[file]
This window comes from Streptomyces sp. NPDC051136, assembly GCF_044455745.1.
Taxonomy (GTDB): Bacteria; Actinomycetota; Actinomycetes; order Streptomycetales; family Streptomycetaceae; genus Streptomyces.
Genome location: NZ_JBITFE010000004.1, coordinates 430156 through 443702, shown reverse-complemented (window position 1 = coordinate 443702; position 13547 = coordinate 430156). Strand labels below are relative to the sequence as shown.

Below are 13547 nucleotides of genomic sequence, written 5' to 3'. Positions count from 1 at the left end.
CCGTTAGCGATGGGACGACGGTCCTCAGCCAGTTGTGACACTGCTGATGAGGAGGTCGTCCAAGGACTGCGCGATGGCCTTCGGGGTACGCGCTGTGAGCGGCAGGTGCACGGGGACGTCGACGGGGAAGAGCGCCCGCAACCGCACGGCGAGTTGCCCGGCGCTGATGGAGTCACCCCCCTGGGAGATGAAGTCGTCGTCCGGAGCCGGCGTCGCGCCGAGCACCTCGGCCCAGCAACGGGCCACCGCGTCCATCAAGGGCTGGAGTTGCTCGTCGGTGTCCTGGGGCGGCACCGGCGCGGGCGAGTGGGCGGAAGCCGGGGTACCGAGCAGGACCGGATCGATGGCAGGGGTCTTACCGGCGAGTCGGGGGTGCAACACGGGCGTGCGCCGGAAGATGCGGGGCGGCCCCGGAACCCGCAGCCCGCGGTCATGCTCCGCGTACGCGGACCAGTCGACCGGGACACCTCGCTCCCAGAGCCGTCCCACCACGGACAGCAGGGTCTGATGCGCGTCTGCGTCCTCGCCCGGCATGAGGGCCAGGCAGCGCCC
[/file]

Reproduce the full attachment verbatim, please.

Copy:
This window comes from Streptomyces sp. NPDC051136, assembly GCF_044455745.1.
Taxonomy (GTDB): Bacteria; Actinomycetota; Actinomycetes; order Streptomycetales; family Streptomycetaceae; genus Streptomyces.
Genome location: NZ_JBITFE010000004.1, coordinates 430156 through 443702, shown reverse-complemented (window position 1 = coordinate 443702; position 13547 = coordinate 430156). Strand labels below are relative to the sequence as shown.

Below are 13547 nucleotides of genomic sequence, written 5' to 3'. Positions count from 1 at the left end.
CCGTTAGCGATGGGACGACGGTCCTCAGCCAGTTGTGACACTGCTGATGAGGAGGTCGTCCAAGGACTGCGCGATGGCCTTCGGGGTACGCGCTGTGAGCGGCAGGTGCACGGGGACGTCGACGGGGAAGAGCGCCCGCAACCGCACGGCGAGTTGCCCGGCGCTGATGGAGTCACCCCCCTGGGAGATGAAGTCGTCGTCCGGAGCCGGCGTCGCGCCGAGCACCTCGGCCCAGCAACGGGCCACCGCGTCCATCAAGGGCTGGAGTTGCTCGTCGGTGTCCTGGGGCGGCACCGGCGCGGGCGAGTGGGCGGAAGCCGGGGTACCGAGCAGGACCGGATCGATGGCAGGGGTCTTACCGGCGAGTCGGGGGTGCAACACGGGCGTGCGCCGGAAGATGCGGGGCGGCCCCGGAACCCGCAGCCCGCGGTCATGCTCCGCGTACGCGGACCAGTCGACCGGGACACCTCGCTCCCAGAGCCGTCCCACCACGGACAGCAGGGTCTGATGCGCGTCTGCGTCCTCGCCCGGCATGAGGGCCAGGCAGCGCCC